An African plant with highly regarded medicinal properties has been threatened with extinction, but researchers around the globe are coming together to preserve its unique compounds for natural medicine.
Devil’s claw – which is under threat from drought in large parts of Africa – is believed to provide effective treatments for a range of conditions including arthritis and tendonitis. In fact, its extracts are in Phase II clinical trials in the U.S. for the treatment of hip and knee arthritis.
Scientists suspect that its beneficial effects stem from compounds called iridoid glycosides harpagoside and harpagide.
Dr. Milen I. Georgiev says the plant currently faces significant problems with natural renewal, mainly due to low rainfall in areas where it grows.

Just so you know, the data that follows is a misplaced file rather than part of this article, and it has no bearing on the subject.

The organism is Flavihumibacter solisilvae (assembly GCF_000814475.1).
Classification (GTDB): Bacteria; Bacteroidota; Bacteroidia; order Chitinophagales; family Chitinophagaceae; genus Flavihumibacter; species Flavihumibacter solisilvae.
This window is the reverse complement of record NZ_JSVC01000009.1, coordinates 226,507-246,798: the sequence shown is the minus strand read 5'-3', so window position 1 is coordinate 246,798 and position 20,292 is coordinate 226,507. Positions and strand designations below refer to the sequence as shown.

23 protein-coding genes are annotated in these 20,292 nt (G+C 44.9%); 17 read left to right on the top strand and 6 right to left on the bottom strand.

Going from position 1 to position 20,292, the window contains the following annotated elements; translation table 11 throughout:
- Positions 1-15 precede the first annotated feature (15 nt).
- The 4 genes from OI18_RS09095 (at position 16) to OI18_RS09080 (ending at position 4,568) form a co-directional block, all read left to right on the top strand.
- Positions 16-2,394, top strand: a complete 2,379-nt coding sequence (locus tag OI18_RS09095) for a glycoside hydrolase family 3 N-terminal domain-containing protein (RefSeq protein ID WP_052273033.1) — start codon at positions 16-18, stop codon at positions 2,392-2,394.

"These problems are driving efforts to find alternative ways to produce high value compounds from the plant, independent of geographical and climatic factors," he stresses.
Georgiev is one of the scientists spearheading the effort, and at the recently held 238th National Meeting of the American Chemical Society he presented a paper which describes a new technique which may be used to develop "biofactories" that could produce large quantities of the plant extracts at low cost.